Tuesday, December 12, 2023

A simple tool for numbering random tables

 I have been thinking of a spreadsheet like this for ages, but I never actually made it. Until today. Lots of people probably have little tools like this saved for their own use, but I've never actually seen anyone share one, so here it goes.

This is a Google Sheet that simply takes a list of table entries and their corresponding ranges and does the math to get the ranges ready in readable format.

Here it is: https://docs.google.com/spreadsheets/d/1-UsxxiB5VMaYJseEtQfcZGpEO-m8FqrSmWnJEhEAPTc/edit?usp=sharing

(Make a copy of your own use, of course)

Step 1) All you need to do to use this is copy and paste your own data into it. It takes two columns of input: the right hand column (B) is your actual entries, expressed in text (I'd recommend maybe just putting stubs here if you have especially complicated text, especially stuff with formatting or "non-standard" characters in the sense of not being alphanumeric in standard English.) The left-hand column (A) takes your range of numbers that correspond to that entry. When you enter values into these columns the sheet might get confused for awhile, that's fine.

Note: the tool does not know what sizes dice come in, it doesn't even know what rolls are. it's just adding numbers. so if you have 4 entries for a d4 table they just get numbers 1 2 3 and 4 (and you can probably do that by hand, so you don't need this any way.)

Columns A and B can extend as far down as you need them to, you'll just need to adjust the other columns to match.

Step 2) Sort Column B (your entries) in whatever way you want your entries to be sorted by. If you look at most RPG tables (at least, most I've encountered), they're actually sorted alphabetically by entry and then the result ranges filled in to match. (Here's the OSE SRD for an example.) To sort Column B alphabetically (what you should do as the default unless you know better), select the top left data entry (column A row 2). Then go to Data - Sort Range - Advanced Range Sorting Options. Here, click sort by Column B A to Z. When you do this, it should change the sheet a lot. In particular, Columns B and G should be the same text, sorted the same way.

Step 3) If you have more entries than were originally on the sheet, you need to drag the entries in columns D, EF and G down to match your number of entries in columns A and B. Doing this is a simple drag operation. Click ONCE on the top left entry in column D, let go of the mouse button, then click once again and drag your cursor right to column G, then down as many rows as these columns already contain data (by default, down to row 12.) Release the mouse again. Click on the little blue dot in the lower right corner, then drag it DOWN as many more rows as you have you have data in column A. (So if you had 15 rows of data in Column A, drag down to the 15th row in these three columns.)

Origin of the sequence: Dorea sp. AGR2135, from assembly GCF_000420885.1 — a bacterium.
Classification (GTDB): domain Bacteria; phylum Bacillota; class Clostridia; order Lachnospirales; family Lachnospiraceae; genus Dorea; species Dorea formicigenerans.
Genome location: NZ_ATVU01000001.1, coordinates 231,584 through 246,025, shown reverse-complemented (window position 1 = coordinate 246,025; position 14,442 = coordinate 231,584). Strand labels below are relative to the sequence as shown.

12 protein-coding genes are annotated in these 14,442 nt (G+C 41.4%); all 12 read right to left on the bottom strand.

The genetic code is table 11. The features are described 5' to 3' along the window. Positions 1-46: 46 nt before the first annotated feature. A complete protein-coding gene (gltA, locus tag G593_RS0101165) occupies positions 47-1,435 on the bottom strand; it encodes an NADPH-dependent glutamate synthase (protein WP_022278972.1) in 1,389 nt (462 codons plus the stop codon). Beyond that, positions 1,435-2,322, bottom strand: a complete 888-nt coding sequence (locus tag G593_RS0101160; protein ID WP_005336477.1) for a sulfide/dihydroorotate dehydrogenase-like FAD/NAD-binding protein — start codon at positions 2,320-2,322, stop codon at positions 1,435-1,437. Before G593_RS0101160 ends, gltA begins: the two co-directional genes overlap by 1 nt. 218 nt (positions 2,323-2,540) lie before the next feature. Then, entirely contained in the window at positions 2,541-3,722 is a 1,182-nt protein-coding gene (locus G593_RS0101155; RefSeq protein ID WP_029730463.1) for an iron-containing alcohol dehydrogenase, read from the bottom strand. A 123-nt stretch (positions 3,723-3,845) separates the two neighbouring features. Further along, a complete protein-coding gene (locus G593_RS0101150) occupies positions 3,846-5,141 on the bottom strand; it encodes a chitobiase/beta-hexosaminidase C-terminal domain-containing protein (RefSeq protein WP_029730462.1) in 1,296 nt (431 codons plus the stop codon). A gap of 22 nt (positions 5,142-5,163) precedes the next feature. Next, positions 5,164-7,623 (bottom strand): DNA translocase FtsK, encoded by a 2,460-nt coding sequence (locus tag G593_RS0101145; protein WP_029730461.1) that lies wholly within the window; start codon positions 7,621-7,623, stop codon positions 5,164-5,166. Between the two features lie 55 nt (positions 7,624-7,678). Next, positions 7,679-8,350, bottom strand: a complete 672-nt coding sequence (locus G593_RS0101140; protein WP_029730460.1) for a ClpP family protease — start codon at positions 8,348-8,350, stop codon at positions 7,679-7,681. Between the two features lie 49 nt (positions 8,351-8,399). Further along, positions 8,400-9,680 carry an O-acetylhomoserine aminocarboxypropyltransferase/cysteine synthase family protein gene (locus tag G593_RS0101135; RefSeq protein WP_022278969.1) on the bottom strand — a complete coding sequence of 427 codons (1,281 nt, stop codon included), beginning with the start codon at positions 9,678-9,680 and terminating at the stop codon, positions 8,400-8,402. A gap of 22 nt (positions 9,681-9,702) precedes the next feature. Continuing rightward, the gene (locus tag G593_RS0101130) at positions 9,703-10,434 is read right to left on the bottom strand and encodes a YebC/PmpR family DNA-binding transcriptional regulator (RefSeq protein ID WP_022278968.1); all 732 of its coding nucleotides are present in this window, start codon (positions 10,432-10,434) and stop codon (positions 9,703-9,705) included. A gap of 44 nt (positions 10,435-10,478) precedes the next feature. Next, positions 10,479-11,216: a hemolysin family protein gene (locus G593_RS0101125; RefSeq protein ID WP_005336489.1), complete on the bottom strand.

When you're doing this, it should look like this or similar after the first drag select. You can see the blue dot at the lower right for the second drag select.

When you do this, it should fill out all of columns D, E, F and with the data you need. In particular column F should look like your dice ranges.

If you have less entries in column A than were originally on the sheet, it's simpler. Click on the lower-right cell you want to empty (by default this will be column G row 12), let go of the mouse button. Click again and drag left and up until you select the other cells corresponding to empty entries in column A. Then hit Backspace or Delete on your keyboard to empty the cells.

Step 4) Click once in column F, row 1. Then click again and drag (like you did in step 3) to the lower-right entry in column G (in the example, this is row 12). Now right click to bring up the context menu and select copy, or hit the copy shortcut on your keyboard (ctrl-C for Windows, Command-C on MacOS). Switch to whatever you're writing your game in and paste it there. Most applications will recognize this as text in table format - so if you have a table already formatted, paste into the upper left entry you want to put data in and it'll fill out the rest of the table automatically. If you just paste it into the document itself, it'll insert a basic table and fill the data in there.

If stuff looks weird, click on the headings for columns F and G and make sure they're both set to plain text type. (Icon on the application menu bar that looks like the numbers 123 next to the phrase "Defaul...", click Plain Text in the drop down.)


(Disclaimer: I don't know complicated Excel or Google Sheets shit. Like I said, lots of people probably already have tools like these made. I tried to explain it as easily as I could, just in case someone really has trouble with computers. I just did an Excel bird course in university for a "science" credit.)

(Behind the scenes details: column D is the previous row in C + 1. [Hardcoded to 1 for the first line.] Column E is the same row's column D plus the same row's column A. Column F is the most complicated part, it looks something like "=IF(D2=E2, D2, JOIN("-",D2,E2))". The IF statement checks if D and E were the same, and if so it just prints E [accounting for a one number range.] Otherwise it runs the JOIN, which prints D and E with a hyphen between them [one of those things that means special shit to computers, so it's put in quotes so it's just accepted as text], for the common display of dice roll ranges. Column G is just column B repeated for easy copy and paste. Again, really simple shit if you actually know Google Sheets.)


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